His note on Sheridan: “Sheridan: Better known nowadays for his plays, especially The Rivals (1775) and The School for Scandal (1777), Richard Brinsley Sheridan (born Dublin 1751) was also a well-known politician and parliamentarian in his day. Verne commits two errors of fact concerning Sheridan: he lived in fact in number 14 Savile Row, and died in 1816. However, Verne’s main point is the contrast between the dashing, public figure of Sheridan and the mysterious, private persona of Fogg.” [ibid.] 

Butcher and Glencross felt free to correct what they understand to be a spelling error by Verne, changing Saville to Savile, but noting the other two errors leave them untouched in their translations: the street address and Sheridan’s death date.

Guideline? Correct and note perceived spelling mistakes; leave factual errors, but note them.

Frederick Paul Walter 2013

Now for something different. Frederick Paul Walter served as vice president (2000 – 2008) of the North American Jules Verne Society. Walter is a Verne fan. Here’s Walter’s translation, published in 2013 by the State University of New York Press. By the way, Walter’s translation includes fifty-nine illustrations from the 1873 French edition.

In the year 1872 the house at 7 Savile Row in Burlington Gardens—the house where Sheridan died in 1816—was the residence of Phileas Fogg, Esq., one of the most distinctive and noteworthy members of the Reform Club in London, though he seemed to shrink from doing anything that might attract attention.

Verne, Jules. Around the World in 80 Days (Excelsior Editions). State University of New York Press. Kindle Edition.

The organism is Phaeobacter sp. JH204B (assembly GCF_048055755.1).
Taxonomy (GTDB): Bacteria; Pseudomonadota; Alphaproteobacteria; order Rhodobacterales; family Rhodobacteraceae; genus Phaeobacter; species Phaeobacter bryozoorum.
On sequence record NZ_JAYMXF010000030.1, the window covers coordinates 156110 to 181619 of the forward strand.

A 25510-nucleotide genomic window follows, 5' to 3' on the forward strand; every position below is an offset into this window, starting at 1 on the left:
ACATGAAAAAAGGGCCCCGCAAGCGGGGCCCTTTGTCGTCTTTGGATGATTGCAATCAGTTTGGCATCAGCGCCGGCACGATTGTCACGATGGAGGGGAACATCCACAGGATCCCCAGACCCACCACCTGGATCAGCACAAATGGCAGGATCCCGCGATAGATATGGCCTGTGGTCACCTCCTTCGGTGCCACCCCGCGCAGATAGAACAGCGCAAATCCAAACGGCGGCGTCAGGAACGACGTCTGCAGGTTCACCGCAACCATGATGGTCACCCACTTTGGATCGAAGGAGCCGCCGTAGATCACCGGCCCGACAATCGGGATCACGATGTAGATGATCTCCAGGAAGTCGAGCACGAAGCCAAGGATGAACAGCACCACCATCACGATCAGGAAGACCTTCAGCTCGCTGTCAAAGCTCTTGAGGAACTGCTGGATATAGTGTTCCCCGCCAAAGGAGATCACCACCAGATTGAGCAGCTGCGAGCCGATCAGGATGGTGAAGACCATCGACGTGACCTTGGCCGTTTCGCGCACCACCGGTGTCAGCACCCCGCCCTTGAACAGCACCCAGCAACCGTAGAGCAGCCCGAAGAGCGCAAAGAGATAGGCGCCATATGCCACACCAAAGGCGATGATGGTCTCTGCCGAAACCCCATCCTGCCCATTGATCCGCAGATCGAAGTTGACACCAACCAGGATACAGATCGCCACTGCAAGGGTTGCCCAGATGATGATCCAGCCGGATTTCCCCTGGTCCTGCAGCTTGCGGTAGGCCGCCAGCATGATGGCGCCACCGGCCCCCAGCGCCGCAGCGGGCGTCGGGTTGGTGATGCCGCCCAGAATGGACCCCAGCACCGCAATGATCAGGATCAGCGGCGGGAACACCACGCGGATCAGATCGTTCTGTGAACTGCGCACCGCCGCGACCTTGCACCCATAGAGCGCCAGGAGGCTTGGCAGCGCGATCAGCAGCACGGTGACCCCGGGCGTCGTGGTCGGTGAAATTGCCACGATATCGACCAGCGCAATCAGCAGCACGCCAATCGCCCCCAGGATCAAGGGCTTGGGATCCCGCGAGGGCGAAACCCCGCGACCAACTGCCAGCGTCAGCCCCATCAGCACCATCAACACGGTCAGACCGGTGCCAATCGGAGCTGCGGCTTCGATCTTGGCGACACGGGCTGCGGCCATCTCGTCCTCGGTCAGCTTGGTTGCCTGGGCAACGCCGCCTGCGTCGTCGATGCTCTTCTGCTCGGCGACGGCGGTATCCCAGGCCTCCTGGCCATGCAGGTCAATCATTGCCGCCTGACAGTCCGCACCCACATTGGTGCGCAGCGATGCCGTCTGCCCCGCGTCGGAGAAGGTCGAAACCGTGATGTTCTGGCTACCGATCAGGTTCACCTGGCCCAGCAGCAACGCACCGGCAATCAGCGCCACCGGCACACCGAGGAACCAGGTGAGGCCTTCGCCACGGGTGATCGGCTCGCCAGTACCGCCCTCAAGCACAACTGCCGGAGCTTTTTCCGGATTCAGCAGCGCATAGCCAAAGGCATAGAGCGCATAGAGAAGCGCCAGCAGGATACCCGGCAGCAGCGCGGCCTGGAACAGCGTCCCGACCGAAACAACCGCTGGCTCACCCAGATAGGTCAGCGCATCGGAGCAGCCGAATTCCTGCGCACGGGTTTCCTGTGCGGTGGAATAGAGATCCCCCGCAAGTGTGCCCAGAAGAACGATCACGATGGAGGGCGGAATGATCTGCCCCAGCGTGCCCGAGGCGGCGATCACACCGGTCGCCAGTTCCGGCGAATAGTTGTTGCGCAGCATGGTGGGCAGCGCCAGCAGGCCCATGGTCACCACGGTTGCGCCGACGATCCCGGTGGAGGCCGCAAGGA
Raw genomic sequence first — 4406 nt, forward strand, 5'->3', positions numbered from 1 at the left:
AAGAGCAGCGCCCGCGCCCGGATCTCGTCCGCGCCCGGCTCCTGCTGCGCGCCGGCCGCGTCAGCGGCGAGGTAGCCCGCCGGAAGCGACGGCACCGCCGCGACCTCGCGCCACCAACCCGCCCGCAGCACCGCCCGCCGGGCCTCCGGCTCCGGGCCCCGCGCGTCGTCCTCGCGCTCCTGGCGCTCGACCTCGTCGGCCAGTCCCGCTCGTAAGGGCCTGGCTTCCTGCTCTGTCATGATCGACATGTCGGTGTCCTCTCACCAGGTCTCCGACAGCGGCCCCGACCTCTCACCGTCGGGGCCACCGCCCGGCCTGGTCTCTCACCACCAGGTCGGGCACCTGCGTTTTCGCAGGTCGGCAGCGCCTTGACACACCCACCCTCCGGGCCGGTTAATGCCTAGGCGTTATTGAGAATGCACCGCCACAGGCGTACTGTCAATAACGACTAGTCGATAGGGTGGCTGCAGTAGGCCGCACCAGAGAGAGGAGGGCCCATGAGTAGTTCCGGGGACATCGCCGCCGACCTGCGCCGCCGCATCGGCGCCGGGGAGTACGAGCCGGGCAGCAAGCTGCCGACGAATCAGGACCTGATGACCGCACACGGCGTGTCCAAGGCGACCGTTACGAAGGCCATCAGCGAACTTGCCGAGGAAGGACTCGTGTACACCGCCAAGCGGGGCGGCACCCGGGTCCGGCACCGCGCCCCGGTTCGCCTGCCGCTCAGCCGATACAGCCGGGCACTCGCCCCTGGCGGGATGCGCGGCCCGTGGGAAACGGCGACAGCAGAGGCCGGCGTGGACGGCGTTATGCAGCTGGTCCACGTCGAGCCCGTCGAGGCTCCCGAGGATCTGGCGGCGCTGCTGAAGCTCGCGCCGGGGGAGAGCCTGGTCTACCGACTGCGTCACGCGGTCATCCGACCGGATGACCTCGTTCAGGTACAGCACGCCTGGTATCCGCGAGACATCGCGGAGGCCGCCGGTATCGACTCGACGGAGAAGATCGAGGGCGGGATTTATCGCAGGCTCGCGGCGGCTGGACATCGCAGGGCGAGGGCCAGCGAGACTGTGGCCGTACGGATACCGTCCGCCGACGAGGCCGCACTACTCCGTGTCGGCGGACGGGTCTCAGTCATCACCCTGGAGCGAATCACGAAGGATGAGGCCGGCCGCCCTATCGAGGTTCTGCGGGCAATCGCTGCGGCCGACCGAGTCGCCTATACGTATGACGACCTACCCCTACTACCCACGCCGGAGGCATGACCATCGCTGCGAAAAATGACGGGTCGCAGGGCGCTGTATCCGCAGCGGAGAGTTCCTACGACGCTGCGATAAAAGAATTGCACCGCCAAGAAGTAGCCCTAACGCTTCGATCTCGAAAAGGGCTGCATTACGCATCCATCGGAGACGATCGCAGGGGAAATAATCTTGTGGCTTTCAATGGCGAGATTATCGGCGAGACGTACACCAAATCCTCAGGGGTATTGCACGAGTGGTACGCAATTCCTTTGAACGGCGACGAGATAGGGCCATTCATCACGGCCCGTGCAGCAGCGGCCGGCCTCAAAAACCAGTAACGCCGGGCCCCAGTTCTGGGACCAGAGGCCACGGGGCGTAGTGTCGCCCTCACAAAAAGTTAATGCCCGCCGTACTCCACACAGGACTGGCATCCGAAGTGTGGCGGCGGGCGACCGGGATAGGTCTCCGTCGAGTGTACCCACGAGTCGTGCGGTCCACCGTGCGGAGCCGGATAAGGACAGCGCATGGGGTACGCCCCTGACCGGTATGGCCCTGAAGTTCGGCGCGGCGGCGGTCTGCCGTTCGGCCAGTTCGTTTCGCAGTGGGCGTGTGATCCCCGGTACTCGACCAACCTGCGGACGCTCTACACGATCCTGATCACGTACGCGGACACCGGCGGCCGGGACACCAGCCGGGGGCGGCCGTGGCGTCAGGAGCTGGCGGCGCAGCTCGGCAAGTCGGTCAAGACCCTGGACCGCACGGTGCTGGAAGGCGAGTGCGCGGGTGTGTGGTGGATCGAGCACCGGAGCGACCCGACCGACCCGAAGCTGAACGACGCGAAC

Notes? Nope. Like Butcher and Glencross, Walter “corrects” Verne’s spelling of Savile Row. He leaves the street number as Verne wrote it. But, notice, he changes the death date to match the death date of Richard Brinsley Sheridan—1816, not 1814. 

What do you think of this? Assume it was the only version of Around the World in Eighty Days that you ever read. Would that, that is, it’s being the only translation you were familiar with, make a difference?

And all of this is from only the first paragraph of the Verne!


William Johnston (1925 – 2010) translated Silence. Mr. Johnston includes a Translator’s Preface in which he states that the “novel, Silence, deals with the troubled period of Japanese history known as ‘the Christian century.’” Two words, “novel” and “history,” alert us that we are reading a work of historical fiction. Johnston goes on to provide the reader with the novel’s historical background.

The above being said, without the preface, if one picked up the novel only, there could be some confusion, maybe a lot. And it’s fed, intentionally, by some of Endō’s craftsmanship. For example, an Appendix, “Diary of an officer at the Christian Residence,” includes dates, names, and events. History or not? Johnston, unlike Butcher and Glencross, provides no notes in the body of the novel.

So, what does all this mean? Let me make a suggestion. When we read novels, regardless of their genre, notes identifying, explaining, or correcting what are felt to be factual errors in the book are not required. Why not? For the simple reason given in the statement on the copyright page of Silence. Any “facts” in the book are “used fictitiously.” In Verne’s fictional world, Around the World in Eighty Days, “Mr. Phileas Fogg lived, in 1872, at No. 7, Saville Row, Burlington Gardens, the house in which Sheridan died in 1814.” Period.

All the best,

Author: Gershon Ben-Avraham

Gershon Ben-Avraham is an American-Israeli writer. He lives in Beersheba, Israel, on the edge of the Negev Desert. He and his wife share their lives with a gentle blue-merle long-haired collie. Ben-Avraham earned an MA in Philosophy (Aesthetics) from Temple University. His short story, “Yoineh Bodek,” (Image) received “Special Mention” in the Pushcart Prize XLlV: Best of the Small Presses 2020 Edition. Kelsay Books published his chapbook “God’s Memory” in 2021. חב"ד‎